The Hard Work Project?

Phones pressed to their faces; laptops swinging at their sides; bags and jackets emblazoned with company logos; San Francisco’s population appears to entirely consist of young tech workers. Tech work is hard, but I often wonder how many have ever had the experience of doing the hard physical work I experienced in my youth. In my 20s, I developed a hernia from heavy lifting. In my 30s, I shoveled so much snow, I had to see a doctor for extreme upper body pain. I had a 9 to 5 desk job, but I always seemed to engage in some type of manual labor.

As a teenager, I mowed lawns; cut weeds; carried rocks, dug ditches, unloaded trucks; and even worked on a farm. With all this going on, my parents didn’t slack up on domestic chores. By the time my brothers and I graduated from high school, we could out-cook, out-sew, and out-clean Martha Stewart! Here’s a picture of my brother doing his chores. And it has served him well. Today, Steve is a master dishwasher. 🙂

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Considering that San Francisco’s young tech workers will contribute to the development of even more robots that will replace even more workers that do manual labor, I thought I could expand on the subject through the many photographs I’ve already taken. It’s a possible project. 📸

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Goodbye Folsom Street

After a two year hiatus, I was mentally and physically “gearing-up” this week in preparation of attending Sunday’s Folsom Street Fair .  I’ve decided not to go.

With over 250,000 attendees, this San Francisco leather and fetish festival is packed into about 13 blocks. It is a photographic goldmine, especially for portrait photographers. As a street and documentary photographer, my images from past fairs show quirky moments that I specialize in. Unfortunately, many of those images are too risqué to be shown to a general audience.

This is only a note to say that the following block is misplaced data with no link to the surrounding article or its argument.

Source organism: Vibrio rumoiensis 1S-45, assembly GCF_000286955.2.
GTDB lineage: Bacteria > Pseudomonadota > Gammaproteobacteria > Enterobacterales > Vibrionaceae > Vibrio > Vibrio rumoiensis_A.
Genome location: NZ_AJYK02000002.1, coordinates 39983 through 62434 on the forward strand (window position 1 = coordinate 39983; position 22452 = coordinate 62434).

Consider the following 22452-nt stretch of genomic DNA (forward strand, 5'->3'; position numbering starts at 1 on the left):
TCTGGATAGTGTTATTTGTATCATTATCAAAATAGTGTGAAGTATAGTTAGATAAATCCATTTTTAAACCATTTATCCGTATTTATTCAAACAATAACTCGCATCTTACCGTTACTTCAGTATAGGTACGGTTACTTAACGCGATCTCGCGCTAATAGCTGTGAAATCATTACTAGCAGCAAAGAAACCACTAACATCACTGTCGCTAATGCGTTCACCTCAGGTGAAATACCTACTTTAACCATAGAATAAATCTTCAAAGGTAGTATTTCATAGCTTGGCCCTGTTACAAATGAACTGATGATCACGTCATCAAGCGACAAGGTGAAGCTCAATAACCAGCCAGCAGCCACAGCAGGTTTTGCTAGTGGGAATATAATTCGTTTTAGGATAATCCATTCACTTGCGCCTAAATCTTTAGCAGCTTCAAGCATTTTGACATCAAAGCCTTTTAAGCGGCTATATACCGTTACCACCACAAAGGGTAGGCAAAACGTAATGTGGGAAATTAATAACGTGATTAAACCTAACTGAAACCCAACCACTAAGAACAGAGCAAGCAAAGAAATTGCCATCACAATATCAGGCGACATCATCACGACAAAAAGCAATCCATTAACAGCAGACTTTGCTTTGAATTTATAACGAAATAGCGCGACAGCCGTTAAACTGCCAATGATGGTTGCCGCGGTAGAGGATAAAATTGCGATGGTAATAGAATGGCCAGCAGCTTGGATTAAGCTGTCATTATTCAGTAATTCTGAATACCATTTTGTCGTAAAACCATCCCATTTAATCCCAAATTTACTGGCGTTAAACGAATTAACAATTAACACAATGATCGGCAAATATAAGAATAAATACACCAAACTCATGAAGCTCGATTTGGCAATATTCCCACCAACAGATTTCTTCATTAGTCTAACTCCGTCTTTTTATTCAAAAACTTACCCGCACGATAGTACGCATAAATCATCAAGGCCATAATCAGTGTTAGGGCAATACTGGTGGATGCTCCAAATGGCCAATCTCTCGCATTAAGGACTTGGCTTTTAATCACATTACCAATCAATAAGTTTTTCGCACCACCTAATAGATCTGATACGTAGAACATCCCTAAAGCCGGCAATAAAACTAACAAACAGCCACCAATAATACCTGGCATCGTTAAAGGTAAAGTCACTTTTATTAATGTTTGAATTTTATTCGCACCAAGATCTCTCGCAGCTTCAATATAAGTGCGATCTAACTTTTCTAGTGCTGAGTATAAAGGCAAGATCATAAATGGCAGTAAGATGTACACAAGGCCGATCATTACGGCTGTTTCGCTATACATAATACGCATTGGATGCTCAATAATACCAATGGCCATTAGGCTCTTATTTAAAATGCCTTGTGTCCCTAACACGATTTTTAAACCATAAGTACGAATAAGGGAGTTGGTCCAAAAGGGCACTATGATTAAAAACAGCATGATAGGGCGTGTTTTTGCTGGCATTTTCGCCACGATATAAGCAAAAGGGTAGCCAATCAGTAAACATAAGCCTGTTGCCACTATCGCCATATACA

According to local media, in addition to regular warnings of not bringing kids and/or stay away from the area if the nudity is not your cup-of tea, there will be warnings of getting consent before you touch anyone or take a picture. Flyers say “Gear is not consent. Nudity is not consent. Ask first before photographing or touching someone. No means no.”

Due to the nature of the event, I acknowledge that there were serious incidents of touching at past fairs (years ago, a drunk woman gabbed my butt and ran away…and that happened before I even went through the admission gate!). And I acknowledge current events such as the “me too” movement are driving needed awareness.  But I, and many other photographers, don’t attend Folsom Street because we need to touch someone or collect pictures for porn collections. We pack our gear to get great images. The below photograph was taken about 7 years ago and hangs in my home office. It’s part of my San Francisco collection. When kids ask me who it is, I tell them it’s Bane, from Batman. ! 🙂

I’m not here to debate the First Amendment. Anyone can legally photography on a public street but these “warnings” create a hostile environment for photographers with camera gear while those photographing with the ubiquitous smartphone are not branded as perverts.

What am I gonna do about it? It’s Not Complicated. I’ll just save the admission fee and film and photograph places that are not criminalizing photography.

If I Do Color, I’m Doing Snapseed

Only two of the 88 frames I took at the Berkeley Marina were presentable. That’s much better than the “Zero” out of 150 taken weeks prior. But that’s not what drove me crazy. I wasted time attempting to edit these two on the computer…I remember why I became a minimalist photographer. I wasn’t going to accept the super sharp, plastic rendering.
 
As I was about to throw the whole project away, I decided to play with Snapseed, the Google photo app on my phone. One click and it was over! It gave me the grainy look of Kodak Portra 400, my preferred color film. No more color editing on the laptop. Snapseed on an iPhone or iPad or forget it.

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